Venturing into the experience I thought I will be able to keep up with regular note taking on my experience. I was wrong, life had other plans. So you can read about it retrospectively and decide whether it is something that would fit into your plans.
Gardening by the moon helps to strech out the sowing season evenly.
As last year I planned to sow over one hundred plants and this system really helped me not to get overwhelmed. Most of the plants grow if you sow the seeds within a six to eight weeks period and it does not really matter which of those weeks you choose. Some plants need an earlier start (mid February to late March) and some plants require a later start (mid May to end of June) so combining their gap of sowing time with the phase of the moon gives you a good strategy, if that is what you want, to be able to work little and often.
I managed to sow only five to fifteen type of seeds per week. This meant to prepare the labels while my hands were still clean, pick the particular type of pot, sow the seeds, place the labels and make notes on a spread sheet of the amount and date of sowing at the end. This took only one to two hours once per week depending on how fidly the work was. I decided to do these on the evenings during the week.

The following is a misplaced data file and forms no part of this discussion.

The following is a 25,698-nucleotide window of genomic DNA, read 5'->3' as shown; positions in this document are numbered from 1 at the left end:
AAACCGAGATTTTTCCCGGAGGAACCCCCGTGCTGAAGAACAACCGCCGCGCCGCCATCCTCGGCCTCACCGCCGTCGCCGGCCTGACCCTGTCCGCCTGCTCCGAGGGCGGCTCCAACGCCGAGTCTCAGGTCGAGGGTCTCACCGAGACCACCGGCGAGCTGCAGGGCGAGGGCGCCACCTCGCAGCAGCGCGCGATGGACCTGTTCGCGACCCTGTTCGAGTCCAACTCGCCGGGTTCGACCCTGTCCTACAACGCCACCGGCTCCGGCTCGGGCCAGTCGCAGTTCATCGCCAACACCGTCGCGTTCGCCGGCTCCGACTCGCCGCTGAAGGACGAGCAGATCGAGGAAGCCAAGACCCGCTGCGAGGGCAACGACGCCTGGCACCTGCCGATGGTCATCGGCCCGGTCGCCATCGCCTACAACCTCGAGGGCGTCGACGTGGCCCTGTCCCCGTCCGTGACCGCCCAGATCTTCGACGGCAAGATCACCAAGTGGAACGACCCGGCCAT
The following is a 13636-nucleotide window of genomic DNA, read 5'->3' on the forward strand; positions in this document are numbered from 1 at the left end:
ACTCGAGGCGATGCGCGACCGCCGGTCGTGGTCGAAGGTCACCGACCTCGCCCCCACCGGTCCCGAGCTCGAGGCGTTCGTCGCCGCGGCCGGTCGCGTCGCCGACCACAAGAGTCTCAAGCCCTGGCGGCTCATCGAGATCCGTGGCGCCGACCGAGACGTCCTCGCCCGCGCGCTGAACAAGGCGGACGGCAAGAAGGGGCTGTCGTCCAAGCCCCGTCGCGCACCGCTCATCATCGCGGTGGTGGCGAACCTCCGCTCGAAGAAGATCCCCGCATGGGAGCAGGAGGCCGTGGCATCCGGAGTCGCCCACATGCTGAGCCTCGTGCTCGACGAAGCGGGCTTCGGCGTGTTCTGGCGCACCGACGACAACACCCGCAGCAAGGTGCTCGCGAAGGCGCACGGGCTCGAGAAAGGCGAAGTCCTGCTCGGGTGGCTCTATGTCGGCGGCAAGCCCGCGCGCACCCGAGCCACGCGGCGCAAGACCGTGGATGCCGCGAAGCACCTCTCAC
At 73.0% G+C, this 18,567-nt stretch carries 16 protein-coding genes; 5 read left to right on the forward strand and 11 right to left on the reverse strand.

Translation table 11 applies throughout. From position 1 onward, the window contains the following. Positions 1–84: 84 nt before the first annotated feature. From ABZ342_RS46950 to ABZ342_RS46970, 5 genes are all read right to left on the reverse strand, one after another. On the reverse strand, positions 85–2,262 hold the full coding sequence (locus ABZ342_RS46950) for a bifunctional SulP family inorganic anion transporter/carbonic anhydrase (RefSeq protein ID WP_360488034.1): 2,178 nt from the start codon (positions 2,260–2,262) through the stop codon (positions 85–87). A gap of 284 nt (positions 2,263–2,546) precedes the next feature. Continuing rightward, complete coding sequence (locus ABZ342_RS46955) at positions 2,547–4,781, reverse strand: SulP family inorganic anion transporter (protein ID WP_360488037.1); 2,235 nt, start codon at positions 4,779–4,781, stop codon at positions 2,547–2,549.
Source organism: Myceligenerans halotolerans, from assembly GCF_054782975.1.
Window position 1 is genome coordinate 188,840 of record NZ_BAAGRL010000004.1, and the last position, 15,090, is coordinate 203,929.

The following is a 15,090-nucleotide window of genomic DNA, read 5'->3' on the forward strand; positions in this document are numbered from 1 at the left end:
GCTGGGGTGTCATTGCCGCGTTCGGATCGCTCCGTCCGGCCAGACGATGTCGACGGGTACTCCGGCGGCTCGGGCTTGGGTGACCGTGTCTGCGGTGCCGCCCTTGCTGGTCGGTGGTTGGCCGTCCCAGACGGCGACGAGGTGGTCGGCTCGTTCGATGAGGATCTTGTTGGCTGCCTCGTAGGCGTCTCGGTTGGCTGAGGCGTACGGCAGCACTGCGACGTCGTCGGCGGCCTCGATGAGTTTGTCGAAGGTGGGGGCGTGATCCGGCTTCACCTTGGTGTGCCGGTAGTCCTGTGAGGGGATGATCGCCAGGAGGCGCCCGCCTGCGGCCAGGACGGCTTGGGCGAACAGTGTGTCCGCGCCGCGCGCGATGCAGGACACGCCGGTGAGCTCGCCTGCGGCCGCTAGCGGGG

During Saturdays I prepared the beds on the allotment and planted the vegetables in a similar fashion. So I did not need to dig up a huge area at once but could do only the area which would be occupied by those few type of plants. However this varied a lot. Planting two type of garlic occupied two times of 3×3 feet area and took around and hour and a half, planting three type of potatoes took pretty much the whole day. But still, it did not feel overwhelming throughout the season.
Gardening by the Moon opens the the door to Botany.
Planting around a certain quarter of the moon phase, depending on which part of the plant we eat, really made me think about what I actually eat. From the seed comes root, stem and leaves. When the plant matures, it flowers. The flowers get pollinated and they turn into fruit, which produces seeds. We eat the root of the parsnip, raddish or potato. We eat the stem of the rhubarb, the leaf of the lettuce or the flower of the cauliflower. We eat the fruit of the courgette, strawberry or tomato. We eat the seed of the pulses both in pods when they are still tender or in dried form when fully grown. Apparently you could eat also beetroot leaf, certain flower petals, pea shoots and pods, broccoli leaf and stem and so on.
Reading on about Botany also helps to understand how plants relate to each other and how a diseases affecting one would affect the other too. Tomatoes and potatoes are both belong to the Solanaceae family and Solanum genus, and the Solanum sensu stricto subgenus. However, they are classified under different sections, tomato comes under the Lycopersicon section, potato comes under the Petota section. They are in close relationship and partially fertile hybrid could be created of them. They are both affected by late blight (Phytophthora) which is a microorganism favouring moist, cool environment.